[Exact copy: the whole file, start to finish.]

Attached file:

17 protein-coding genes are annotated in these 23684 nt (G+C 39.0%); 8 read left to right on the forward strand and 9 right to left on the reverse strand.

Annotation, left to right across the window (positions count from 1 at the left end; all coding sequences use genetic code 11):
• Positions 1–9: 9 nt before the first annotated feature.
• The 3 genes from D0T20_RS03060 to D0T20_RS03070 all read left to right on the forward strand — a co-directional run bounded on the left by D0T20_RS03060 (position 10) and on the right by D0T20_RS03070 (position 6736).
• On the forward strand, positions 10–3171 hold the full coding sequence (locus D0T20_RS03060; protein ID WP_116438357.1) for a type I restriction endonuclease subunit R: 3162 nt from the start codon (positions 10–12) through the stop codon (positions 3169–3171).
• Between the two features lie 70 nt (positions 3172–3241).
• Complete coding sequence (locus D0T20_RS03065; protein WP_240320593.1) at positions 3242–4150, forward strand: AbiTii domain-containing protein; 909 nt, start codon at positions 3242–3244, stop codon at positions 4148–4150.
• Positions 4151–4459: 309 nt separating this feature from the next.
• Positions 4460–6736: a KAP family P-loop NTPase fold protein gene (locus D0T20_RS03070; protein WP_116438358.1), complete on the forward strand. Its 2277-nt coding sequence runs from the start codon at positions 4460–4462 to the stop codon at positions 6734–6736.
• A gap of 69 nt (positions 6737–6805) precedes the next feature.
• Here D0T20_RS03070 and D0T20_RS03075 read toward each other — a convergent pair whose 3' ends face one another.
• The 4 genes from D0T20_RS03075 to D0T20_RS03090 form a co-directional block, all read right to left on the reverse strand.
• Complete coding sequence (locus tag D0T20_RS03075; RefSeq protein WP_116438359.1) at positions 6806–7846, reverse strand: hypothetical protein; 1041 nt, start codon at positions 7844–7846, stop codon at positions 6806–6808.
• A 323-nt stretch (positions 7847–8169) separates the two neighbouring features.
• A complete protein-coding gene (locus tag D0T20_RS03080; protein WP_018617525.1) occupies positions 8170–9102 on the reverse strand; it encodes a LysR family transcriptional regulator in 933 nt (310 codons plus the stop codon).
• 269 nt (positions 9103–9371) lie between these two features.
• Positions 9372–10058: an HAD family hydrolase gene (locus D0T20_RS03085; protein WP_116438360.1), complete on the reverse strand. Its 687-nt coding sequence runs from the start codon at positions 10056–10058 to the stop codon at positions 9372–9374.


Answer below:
17 protein-coding genes are annotated in these 23684 nt (G+C 39.0%); 8 read left to right on the forward strand and 9 right to left on the reverse strand.

Annotation, left to right across the window (positions count from 1 at the left end; all coding sequences use genetic code 11):
• Positions 1–9: 9 nt before the first annotated feature.
• The 3 genes from D0T20_RS03060 to D0T20_RS03070 all read left to right on the forward strand — a co-directional run bounded on the left by D0T20_RS03060 (position 10) and on the right by D0T20_RS03070 (position 6736).
• On the forward strand, positions 10–3171 hold the full coding sequence (locus D0T20_RS03060; protein ID WP_116438357.1) for a type I restriction endonuclease subunit R: 3162 nt from the start codon (positions 10–12) through the stop codon (positions 3169–3171).
• Between the two features lie 70 nt (positions 3172–3241).
• Complete coding sequence (locus D0T20_RS03065; protein WP_240320593.1) at positions 3242–4150, forward strand: AbiTii domain-containing protein; 909 nt, start codon at positions 3242–3244, stop codon at positions 4148–4150.
• Positions 4151–4459: 309 nt separating this feature from the next.
• Positions 4460–6736: a KAP family P-loop NTPase fold protein gene (locus D0T20_RS03070; protein WP_116438358.1), complete on the forward strand. Its 2277-nt coding sequence runs from the start codon at positions 4460–4462 to the stop codon at positions 6734–6736.
• A gap of 69 nt (positions 6737–6805) precedes the next feature.
• Here D0T20_RS03070 and D0T20_RS03075 read toward each other — a convergent pair whose 3' ends face one another.
• The 4 genes from D0T20_RS03075 to D0T20_RS03090 form a co-directional block, all read right to left on the reverse strand.
• Complete coding sequence (locus tag D0T20_RS03075; RefSeq protein WP_116438359.1) at positions 6806–7846, reverse strand: hypothetical protein; 1041 nt, start codon at positions 7844–7846, stop codon at positions 6806–6808.
• A 323-nt stretch (positions 7847–8169) separates the two neighbouring features.
• A complete protein-coding gene (locus tag D0T20_RS03080; protein WP_018617525.1) occupies positions 8170–9102 on the reverse strand; it encodes a LysR family transcriptional regulator in 933 nt (310 codons plus the stop codon).
• 269 nt (positions 9103–9371) lie between these two features.
• Positions 9372–10058: an HAD family hydrolase gene (locus D0T20_RS03085; protein WP_116438360.1), complete on the reverse strand. Its 687-nt coding sequence runs from the start codon at positions 10056–10058 to the stop codon at positions 9372–9374.